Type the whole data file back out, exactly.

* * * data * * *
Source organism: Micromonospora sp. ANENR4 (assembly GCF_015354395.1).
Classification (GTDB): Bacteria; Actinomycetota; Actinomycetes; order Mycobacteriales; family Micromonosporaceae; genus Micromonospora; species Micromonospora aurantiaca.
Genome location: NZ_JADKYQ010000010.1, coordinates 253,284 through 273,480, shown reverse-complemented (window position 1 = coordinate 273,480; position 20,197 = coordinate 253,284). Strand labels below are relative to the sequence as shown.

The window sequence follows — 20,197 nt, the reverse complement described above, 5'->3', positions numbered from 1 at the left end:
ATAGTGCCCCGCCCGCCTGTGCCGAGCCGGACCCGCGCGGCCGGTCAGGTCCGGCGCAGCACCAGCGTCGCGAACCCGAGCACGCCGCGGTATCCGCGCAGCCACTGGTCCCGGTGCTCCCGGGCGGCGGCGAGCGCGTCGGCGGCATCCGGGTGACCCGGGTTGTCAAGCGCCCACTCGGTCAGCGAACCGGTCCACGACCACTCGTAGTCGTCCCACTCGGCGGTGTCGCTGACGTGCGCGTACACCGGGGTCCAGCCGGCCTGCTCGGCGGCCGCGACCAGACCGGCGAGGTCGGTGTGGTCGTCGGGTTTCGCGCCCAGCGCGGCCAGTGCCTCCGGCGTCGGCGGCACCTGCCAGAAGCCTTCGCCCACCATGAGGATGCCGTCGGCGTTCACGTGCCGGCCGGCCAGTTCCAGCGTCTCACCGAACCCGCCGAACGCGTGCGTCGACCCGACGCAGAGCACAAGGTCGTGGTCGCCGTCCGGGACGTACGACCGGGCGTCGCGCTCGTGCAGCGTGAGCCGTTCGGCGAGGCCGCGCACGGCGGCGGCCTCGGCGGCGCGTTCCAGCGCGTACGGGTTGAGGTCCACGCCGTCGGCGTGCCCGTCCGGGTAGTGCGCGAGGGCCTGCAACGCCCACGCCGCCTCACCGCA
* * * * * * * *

Source organism: Micromonospora sp. ANENR4 (assembly GCF_015354395.1).
Classification (GTDB): Bacteria; Actinomycetota; Actinomycetes; order Mycobacteriales; family Micromonosporaceae; genus Micromonospora; species Micromonospora aurantiaca.
Genome location: NZ_JADKYQ010000010.1, coordinates 253,284 through 273,480, shown reverse-complemented (window position 1 = coordinate 273,480; position 20,197 = coordinate 253,284). Strand labels below are relative to the sequence as shown.

The window sequence follows — 20,197 nt, the reverse complement described above, 5'->3', positions numbered from 1 at the left end:
ATAGTGCCCCGCCCGCCTGTGCCGAGCCGGACCCGCGCGGCCGGTCAGGTCCGGCGCAGCACCAGCGTCGCGAACCCGAGCACGCCGCGGTATCCGCGCAGCCACTGGTCCCGGTGCTCCCGGGCGGCGGCGAGCGCGTCGGCGGCATCCGGGTGACCCGGGTTGTCAAGCGCCCACTCGGTCAGCGAACCGGTCCACGACCACTCGTAGTCGTCCCACTCGGCGGTGTCGCTGACGTGCGCGTACACCGGGGTCCAGCCGGCCTGCTCGGCGGCCGCGACCAGACCGGCGAGGTCGGTGTGGTCGTCGGGTTTCGCGCCCAGCGCGGCCAGTGCCTCCGGCGTCGGCGGCACCTGCCAGAAGCCTTCGCCCACCATGAGGATGCCGTCGGCGTTCACGTGCCGGCCGGCCAGTTCCAGCGTCTCACCGAACCCGCCGAACGCGTGCGTCGACCCGACGCAGAGCACAAGGTCGTGGTCGCCGTCCGGGACGTACGACCGGGCGTCGCGCTCGTGCAGCGTGAGCCGTTCGGCGAGGCCGCGCACGGCGGCGGCCTCGGCGGCGCGTTCCAGCGCGTACGGGTTGAGGTCCACGCCGTCGGCGTGCCCGTCCGGGTAGTGCGCGAGGGCCTGCAACGCCCACGCCGCCTCACCGCA